At home with Ode to Art Gallery Owner, Jazz Chong
Art isn't just about the visuals or the emotional appeal, but the connections it helps to make
If you’re passionate about something, turn it into a business. That’s what Jazz Chong, Owner and Founder of Ode to Art Gallery did. She turned her love of art into something she could share with other art lovers with her gallery in Raffles City in Singapore.
Jazz sees art as a way to connect with people from different backgrounds and cultures. “I experience [this connection] first-hand in my line of work, as I come into contact with people from all over the world, who are drawn to the gallery by a shared love of art,” she shares.
As art consultant to her clients, Jazz works to introduce them to up and coming artists and to help them find pieces that complement the space they are decorating or add to their collection. “Art can make such a difference to the living spaces we inhabit. It can completely change the mood and atmosphere of an area and can bring added vibrancy and energy to our lives through its style and form.”
At her gallery, Jazz’s curated art pieces bridge consumers to distinguished names in contemporary art like Fernando Botero, Chen Wenling and Lim Tze Peng. “I am always focused on developing a special relationship with the artist. It helps me understand them and their vision more holistically,” she says. Jazz frequently flies the artists she works with to Singapore for her clients to get to know them. In this way, her clients also develop a relationship that helps drive a deeper meaning into the artwork they purchase.
Jazz speaks more to Jetgala on the burgeoning art scene and the trends she’s seeing in art.
What are the demographics of your clients?
We have an international range of emerging and established artists that appeals to a wide range of collectors, both seasoned and first-time collectors. We are very honoured to be trusted by local collectors, hospitality and corporate clients, as well as developers looking for works to adorn their show flats or to expand their art collections.
Our previous corporate clients have included overseas organisations, such as Ascott Tokyo Marunouchi, for whom we were the art consultant and supplier. We were also honoured to work with local developer Far East Organisation on a consultancy project for 1 Holland Village. Our clients span across different industries, and we are always delighted to provide a range of services to cater to their every art and design requirement.
Do you see many young art collectors these days? What are their tastes like?
With the creative industries increasingly thriving, I definitely have seen a recent increase in younger collectors, who are highly informed about art. In terms of their tastes, some younger collectors are more attracted to traditional styles of art, exploring and honouring their heritage, while others prefer more contemporary styles, with a more urban or pop art feel.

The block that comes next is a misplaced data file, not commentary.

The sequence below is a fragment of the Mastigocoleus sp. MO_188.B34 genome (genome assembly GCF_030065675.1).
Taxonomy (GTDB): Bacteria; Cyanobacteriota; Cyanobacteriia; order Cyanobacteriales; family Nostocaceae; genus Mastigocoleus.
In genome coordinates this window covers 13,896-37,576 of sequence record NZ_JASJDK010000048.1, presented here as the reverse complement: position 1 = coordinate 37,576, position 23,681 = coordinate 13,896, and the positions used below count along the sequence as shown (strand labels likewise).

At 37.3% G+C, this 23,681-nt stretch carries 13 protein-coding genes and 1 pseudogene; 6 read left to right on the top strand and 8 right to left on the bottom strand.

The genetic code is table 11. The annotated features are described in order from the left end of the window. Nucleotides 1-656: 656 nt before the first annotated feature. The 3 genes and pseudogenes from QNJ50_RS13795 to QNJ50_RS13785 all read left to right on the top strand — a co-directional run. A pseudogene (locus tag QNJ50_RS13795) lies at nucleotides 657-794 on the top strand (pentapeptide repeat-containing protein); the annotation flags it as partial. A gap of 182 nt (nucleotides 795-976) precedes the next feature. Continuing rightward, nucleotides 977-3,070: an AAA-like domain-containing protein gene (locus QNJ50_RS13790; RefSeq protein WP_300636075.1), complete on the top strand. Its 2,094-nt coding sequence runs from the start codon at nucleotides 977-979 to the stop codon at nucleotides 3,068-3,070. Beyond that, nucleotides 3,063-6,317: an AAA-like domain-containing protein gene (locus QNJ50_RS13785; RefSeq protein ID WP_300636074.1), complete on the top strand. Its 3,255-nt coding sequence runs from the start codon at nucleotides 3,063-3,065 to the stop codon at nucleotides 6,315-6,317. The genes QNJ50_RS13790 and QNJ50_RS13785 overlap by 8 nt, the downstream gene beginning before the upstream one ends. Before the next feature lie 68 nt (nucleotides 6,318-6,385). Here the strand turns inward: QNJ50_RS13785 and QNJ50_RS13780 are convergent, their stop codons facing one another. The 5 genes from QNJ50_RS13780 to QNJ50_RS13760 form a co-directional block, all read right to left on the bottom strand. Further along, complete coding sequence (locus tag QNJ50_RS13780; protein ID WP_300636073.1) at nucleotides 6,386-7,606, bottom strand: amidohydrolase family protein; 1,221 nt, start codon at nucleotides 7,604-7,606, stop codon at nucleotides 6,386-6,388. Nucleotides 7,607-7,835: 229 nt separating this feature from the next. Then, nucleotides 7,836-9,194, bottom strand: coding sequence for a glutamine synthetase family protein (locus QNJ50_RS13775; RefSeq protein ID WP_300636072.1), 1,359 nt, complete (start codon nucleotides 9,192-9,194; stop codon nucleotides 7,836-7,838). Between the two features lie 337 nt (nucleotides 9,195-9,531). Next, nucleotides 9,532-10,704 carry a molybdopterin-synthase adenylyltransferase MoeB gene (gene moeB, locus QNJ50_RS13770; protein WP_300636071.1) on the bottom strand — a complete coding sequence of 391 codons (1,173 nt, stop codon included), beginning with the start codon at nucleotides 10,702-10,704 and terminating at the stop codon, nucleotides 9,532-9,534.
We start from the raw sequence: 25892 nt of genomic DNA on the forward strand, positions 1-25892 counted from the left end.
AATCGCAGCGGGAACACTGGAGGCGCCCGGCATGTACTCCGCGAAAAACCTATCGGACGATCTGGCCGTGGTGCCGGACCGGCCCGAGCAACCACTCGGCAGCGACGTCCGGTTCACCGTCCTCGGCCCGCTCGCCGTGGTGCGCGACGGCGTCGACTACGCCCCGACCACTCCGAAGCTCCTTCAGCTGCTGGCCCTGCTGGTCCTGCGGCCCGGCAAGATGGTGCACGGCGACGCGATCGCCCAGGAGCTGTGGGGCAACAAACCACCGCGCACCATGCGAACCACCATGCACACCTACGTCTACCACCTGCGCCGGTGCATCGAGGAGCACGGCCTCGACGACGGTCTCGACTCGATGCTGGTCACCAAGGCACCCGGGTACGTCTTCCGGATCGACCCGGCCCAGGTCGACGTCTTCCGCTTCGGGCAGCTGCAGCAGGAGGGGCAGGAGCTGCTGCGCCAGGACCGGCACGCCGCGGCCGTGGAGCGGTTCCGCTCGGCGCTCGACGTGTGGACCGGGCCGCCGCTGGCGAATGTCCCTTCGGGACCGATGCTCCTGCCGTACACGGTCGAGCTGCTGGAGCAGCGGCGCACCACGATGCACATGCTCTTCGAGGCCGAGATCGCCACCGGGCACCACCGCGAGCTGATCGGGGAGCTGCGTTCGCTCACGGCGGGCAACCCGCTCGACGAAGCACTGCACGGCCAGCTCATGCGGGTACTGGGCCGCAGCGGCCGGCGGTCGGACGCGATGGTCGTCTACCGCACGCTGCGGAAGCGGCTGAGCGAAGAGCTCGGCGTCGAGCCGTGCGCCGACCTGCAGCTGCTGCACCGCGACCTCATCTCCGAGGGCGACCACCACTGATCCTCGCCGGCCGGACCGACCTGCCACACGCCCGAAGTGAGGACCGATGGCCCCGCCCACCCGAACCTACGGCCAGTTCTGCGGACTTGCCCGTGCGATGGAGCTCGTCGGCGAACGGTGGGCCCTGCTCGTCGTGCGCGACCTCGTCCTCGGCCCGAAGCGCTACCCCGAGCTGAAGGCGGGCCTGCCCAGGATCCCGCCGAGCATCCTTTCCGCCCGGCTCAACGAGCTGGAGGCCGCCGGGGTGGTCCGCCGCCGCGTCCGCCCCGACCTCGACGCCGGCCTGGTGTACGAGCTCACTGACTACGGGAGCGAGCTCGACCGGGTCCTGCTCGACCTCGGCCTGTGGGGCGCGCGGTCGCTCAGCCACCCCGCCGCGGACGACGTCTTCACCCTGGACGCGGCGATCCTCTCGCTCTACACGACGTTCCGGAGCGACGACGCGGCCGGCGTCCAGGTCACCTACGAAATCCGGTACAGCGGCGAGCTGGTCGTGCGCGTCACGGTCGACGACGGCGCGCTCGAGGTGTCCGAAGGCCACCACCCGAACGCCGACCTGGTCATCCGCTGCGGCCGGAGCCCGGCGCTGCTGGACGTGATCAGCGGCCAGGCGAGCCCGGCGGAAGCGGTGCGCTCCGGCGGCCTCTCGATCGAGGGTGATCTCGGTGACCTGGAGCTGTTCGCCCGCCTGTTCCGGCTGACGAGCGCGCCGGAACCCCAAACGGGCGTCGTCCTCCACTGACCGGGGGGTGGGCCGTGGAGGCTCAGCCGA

What are some trends you see in art collecting in the future?
With the internet making information readily available, people from all around the world are increasingly looking to collect art from cultures that are different to theirs, which creates very interesting and rich collections.
As people become more informed about art, I think families from more diverse backgrounds will realise they can collect art.
Women in art is a demographic that in the past were given lesser focus in the art world, yet now are increasingly gaining prominence and recognition for their craft. I think it is likely that we’ll be seeing a lot more interest in works by female artists in the future.
What are some misconceptions people have about collecting art?
People often think that to collect art, one has to be very well versed in art, or has to have a degree in art history, but this is far from the truth! Artworks can be collected by anyone, regardless of educational background or experience; all you need is an open mind.
People also commonly assume that all artworks are expensive and can only be collected by those with deep pockets, but collecting young, emerging artists can be quite affordable, and may end up to be a very good investment too.
Another common misconception is that it is very hard to maintain an artwork. However, this truly depends on the specific work; some are easier to maintain, while some may take more effort. When clients come to me, I am always happy to offer them advice and tips on the best hassle-free ways that they can maintain their art.
What do you think of the Singapore art scene?
With Singapore being a unique place as the intersection of numerous cultures, our art scene is naturally one that is diverse and fascinating. I personally feel that we are growing in our appreciation of art, and that people are increasingly showing an interest in local artists. Art festivals and international art fairs contribute to increase the public awareness about art, which is very exciting!
You’ve mentioned that Singaporean artist Lim Tze Peng is one of your favourite artists. What about his work draws you in as a collector?
Lim Tze Peng has seen Singapore radically change over the past 100 years and his scenes of old Singapore beautifully capture our evolution as a country. He is an incredibly innovative artist; his abstract calligraphy is quite avant-garde and his skilful brushwork brings dynamism to a traditional style of art.
On a more personal level, I am highly inspired by his work ethic. He is turning 100 this year but still maintains a very strong self-discipline. He goes to his studio to paint several hours a day, every day, which is a moving tribute to his dedication as an artist and his true love for his craft.